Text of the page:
Tuesday, August 14, 2012

Untreated Mental Illness; Making The System Work In Illinois

The local newspaper entry read....."___________ was arrested and charged with harassment by telephone after he allegedly called Village Hall and left several extended messages, according to police. Police had warned him in the past to have no further contact with Village Hall unless it was for legitimate purposes."

The above is a common occurrence when Villages have persons thought to suffer from mental health illness living untreated within their community.  I think starting with a definition of mental illness will aid in this discussion.

In Illinois a mental illness is defined as....

(405 ILCS 5/1-129)Sec. 1-129. Mental illness. "Mental illness" means a mental, or emotional disorder that substantially impairs a person's thought, perception of reality, emotional process, judgment, behavior, or ability to cope with the ordinary demands of life, but does not include a developmental disability, dementia or Alzheimer's disease absent psychosis, a substance abuse disorder, or an abnormality manifested only by repeated criminal or otherwise antisocial conduct.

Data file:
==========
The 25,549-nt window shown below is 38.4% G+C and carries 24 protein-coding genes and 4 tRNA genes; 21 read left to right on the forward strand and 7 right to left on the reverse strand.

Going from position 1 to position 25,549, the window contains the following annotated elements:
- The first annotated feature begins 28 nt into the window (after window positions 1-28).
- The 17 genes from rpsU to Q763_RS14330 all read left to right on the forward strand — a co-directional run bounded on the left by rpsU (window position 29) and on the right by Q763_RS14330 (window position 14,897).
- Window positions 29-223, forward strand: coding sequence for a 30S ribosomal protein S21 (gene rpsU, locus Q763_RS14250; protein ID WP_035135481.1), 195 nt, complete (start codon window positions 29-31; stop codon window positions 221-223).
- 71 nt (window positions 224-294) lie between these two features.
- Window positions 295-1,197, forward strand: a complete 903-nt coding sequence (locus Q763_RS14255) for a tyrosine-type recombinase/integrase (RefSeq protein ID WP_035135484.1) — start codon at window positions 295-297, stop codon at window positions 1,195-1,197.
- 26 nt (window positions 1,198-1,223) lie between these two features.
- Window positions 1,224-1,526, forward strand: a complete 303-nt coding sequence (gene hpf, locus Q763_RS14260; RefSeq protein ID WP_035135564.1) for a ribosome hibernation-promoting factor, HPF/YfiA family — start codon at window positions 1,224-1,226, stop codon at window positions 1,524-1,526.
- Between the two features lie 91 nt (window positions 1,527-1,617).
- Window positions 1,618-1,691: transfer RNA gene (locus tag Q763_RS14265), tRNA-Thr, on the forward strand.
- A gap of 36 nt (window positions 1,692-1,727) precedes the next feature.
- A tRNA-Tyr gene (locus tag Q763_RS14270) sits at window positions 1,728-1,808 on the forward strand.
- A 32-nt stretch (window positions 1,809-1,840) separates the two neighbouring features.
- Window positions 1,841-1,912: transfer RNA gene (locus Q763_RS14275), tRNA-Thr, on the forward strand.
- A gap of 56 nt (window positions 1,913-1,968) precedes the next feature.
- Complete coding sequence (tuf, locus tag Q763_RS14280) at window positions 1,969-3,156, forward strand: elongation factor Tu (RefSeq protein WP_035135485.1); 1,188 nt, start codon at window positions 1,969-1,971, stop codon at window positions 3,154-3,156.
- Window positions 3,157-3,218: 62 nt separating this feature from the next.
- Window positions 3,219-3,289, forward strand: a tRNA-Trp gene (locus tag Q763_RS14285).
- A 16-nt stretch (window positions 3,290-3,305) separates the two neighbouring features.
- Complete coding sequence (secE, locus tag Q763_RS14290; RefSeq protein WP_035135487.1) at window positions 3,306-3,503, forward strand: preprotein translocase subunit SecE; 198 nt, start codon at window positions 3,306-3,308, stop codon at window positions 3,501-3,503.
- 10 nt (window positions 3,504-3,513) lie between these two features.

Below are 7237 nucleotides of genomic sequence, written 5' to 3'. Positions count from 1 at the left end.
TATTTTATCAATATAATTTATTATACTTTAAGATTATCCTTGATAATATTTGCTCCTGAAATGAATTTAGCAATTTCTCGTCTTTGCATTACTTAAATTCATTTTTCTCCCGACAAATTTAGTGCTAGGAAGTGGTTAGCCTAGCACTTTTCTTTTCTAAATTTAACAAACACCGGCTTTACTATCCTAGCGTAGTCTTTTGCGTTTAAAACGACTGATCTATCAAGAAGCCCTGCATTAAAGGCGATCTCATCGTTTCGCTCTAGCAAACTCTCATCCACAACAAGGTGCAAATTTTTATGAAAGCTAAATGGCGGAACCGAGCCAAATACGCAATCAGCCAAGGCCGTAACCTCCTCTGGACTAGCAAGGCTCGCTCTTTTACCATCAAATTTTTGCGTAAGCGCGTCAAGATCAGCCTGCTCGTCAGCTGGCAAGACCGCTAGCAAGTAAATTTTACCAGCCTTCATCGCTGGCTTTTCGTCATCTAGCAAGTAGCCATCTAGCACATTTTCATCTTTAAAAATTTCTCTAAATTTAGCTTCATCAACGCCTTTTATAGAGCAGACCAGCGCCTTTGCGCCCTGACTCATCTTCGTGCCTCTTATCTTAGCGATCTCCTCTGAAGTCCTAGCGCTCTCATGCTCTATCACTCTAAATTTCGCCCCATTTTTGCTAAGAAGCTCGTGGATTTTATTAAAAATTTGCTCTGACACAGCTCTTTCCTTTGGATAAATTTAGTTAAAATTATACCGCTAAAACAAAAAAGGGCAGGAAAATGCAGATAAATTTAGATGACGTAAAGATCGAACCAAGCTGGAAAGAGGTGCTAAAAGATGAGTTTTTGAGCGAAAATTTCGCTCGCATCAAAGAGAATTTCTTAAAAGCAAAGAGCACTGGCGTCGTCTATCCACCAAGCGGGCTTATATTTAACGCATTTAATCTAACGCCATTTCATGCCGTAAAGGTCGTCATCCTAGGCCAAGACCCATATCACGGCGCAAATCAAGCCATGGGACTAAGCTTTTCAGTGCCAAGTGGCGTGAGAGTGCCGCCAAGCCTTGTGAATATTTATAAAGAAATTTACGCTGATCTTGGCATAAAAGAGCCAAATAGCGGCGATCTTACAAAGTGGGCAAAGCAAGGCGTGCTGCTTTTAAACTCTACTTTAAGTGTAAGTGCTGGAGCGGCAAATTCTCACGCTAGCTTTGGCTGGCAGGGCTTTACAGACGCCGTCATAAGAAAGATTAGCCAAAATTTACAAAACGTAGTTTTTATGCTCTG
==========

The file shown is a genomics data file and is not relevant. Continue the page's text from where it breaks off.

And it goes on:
(Source: P.A. 93-573, eff. 8-21-03.)(405 ILCS 5/3-601) (from Ch. 91 1/2, par. 3-601)

So the idea of people with mental illness living within a community shouldn't be news to anyone.  In fact, based on the above definition, there are likely thousands of community members who fall under that definition but who are receiving appropriate treatment and are fully and positively engaged in the process; they are for all practical purposes said to be in remission.

What happens however when an individual meets the above standard but is not fully engaged in treatment or feels they are not in need of treatment?  Practically speaking, as long as they aren't affecting others, they tend to pretty much stay to themselves and suffer more or less in silence.  However, in the example from the newspaper above, sometimes these folks do affect others and in very potentially damaging ways.  What happens then?  And who decides the person needs mental health treatment of some kind?  That'll be the subject of section two of this post later this week.

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